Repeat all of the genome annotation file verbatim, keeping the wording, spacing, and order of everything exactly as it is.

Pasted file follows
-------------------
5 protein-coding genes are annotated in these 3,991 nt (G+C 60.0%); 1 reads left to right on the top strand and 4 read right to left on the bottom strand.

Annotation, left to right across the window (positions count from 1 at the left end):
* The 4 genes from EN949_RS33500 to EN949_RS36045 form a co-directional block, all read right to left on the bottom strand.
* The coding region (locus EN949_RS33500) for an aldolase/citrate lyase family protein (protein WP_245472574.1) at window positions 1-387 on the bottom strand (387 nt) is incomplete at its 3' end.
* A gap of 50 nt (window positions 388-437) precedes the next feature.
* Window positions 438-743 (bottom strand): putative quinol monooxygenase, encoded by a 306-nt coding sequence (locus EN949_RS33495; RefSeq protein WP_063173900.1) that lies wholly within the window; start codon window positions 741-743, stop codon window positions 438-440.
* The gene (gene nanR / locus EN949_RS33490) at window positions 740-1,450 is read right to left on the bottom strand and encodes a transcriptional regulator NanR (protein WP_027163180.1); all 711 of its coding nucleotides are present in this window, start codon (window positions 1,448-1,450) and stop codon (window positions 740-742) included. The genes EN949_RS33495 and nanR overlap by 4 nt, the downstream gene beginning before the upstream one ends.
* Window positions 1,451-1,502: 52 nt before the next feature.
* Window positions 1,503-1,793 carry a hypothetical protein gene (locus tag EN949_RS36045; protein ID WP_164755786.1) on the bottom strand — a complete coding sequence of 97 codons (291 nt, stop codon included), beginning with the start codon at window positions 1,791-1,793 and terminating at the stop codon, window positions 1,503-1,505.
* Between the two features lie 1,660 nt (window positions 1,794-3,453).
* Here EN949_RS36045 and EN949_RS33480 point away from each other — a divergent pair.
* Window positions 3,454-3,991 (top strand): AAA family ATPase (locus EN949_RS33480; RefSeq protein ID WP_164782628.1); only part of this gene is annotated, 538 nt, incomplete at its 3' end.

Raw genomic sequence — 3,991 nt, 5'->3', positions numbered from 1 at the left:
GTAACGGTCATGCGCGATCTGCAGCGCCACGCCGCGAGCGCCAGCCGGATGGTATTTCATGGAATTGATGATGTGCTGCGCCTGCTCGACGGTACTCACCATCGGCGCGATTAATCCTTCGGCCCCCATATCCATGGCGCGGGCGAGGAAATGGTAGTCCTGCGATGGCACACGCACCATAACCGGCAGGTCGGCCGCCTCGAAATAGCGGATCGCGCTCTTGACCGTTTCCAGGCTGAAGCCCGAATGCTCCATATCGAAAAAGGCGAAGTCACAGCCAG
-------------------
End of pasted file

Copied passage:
5 protein-coding genes are annotated in these 3,991 nt (G+C 60.0%); 1 reads left to right on the top strand and 4 read right to left on the bottom strand.

Annotation, left to right across the window (positions count from 1 at the left end):
* The 4 genes from EN949_RS33500 to EN949_RS36045 form a co-directional block, all read right to left on the bottom strand.
* The coding region (locus EN949_RS33500) for an aldolase/citrate lyase family protein (protein WP_245472574.1) at window positions 1-387 on the bottom strand (387 nt) is incomplete at its 3' end.
* A gap of 50 nt (window positions 388-437) precedes the next feature.
* Window positions 438-743 (bottom strand): putative quinol monooxygenase, encoded by a 306-nt coding sequence (locus EN949_RS33495; RefSeq protein WP_063173900.1) that lies wholly within the window; start codon window positions 741-743, stop codon window positions 438-440.
* The gene (gene nanR / locus EN949_RS33490) at window positions 740-1,450 is read right to left on the bottom strand and encodes a transcriptional regulator NanR (protein WP_027163180.1); all 711 of its coding nucleotides are present in this window, start codon (window positions 1,448-1,450) and stop codon (window positions 740-742) included. The genes EN949_RS33495 and nanR overlap by 4 nt, the downstream gene beginning before the upstream one ends.
* Window positions 1,451-1,502: 52 nt before the next feature.
* Window positions 1,503-1,793 carry a hypothetical protein gene (locus tag EN949_RS36045; protein ID WP_164755786.1) on the bottom strand — a complete coding sequence of 97 codons (291 nt, stop codon included), beginning with the start codon at window positions 1,791-1,793 and terminating at the stop codon, window positions 1,503-1,505.
* Between the two features lie 1,660 nt (window positions 1,794-3,453).
* Here EN949_RS36045 and EN949_RS33480 point away from each other — a divergent pair.
* Window positions 3,454-3,991 (top strand): AAA family ATPase (locus EN949_RS33480; RefSeq protein ID WP_164782628.1); only part of this gene is annotated, 538 nt, incomplete at its 3' end.

Raw genomic sequence — 3,991 nt, 5'->3', positions numbered from 1 at the left:
GTAACGGTCATGCGCGATCTGCAGCGCCACGCCGCGAGCGCCAGCCGGATGGTATTTCATGGAATTGATGATGTGCTGCGCCTGCTCGACGGTACTCACCATCGGCGCGATTAATCCTTCGGCCCCCATATCCATGGCGCGGGCGAGGAAATGGTAGTCCTGCGATGGCACACGCACCATAACCGGCAGGTCGGCCGCCTCGAAATAGCGGATCGCGCTCTTGACCGTTTCCAGGCTGAAGCCCGAATGCTCCATATCGAAAAAGGCGAAGTCACAGCCAG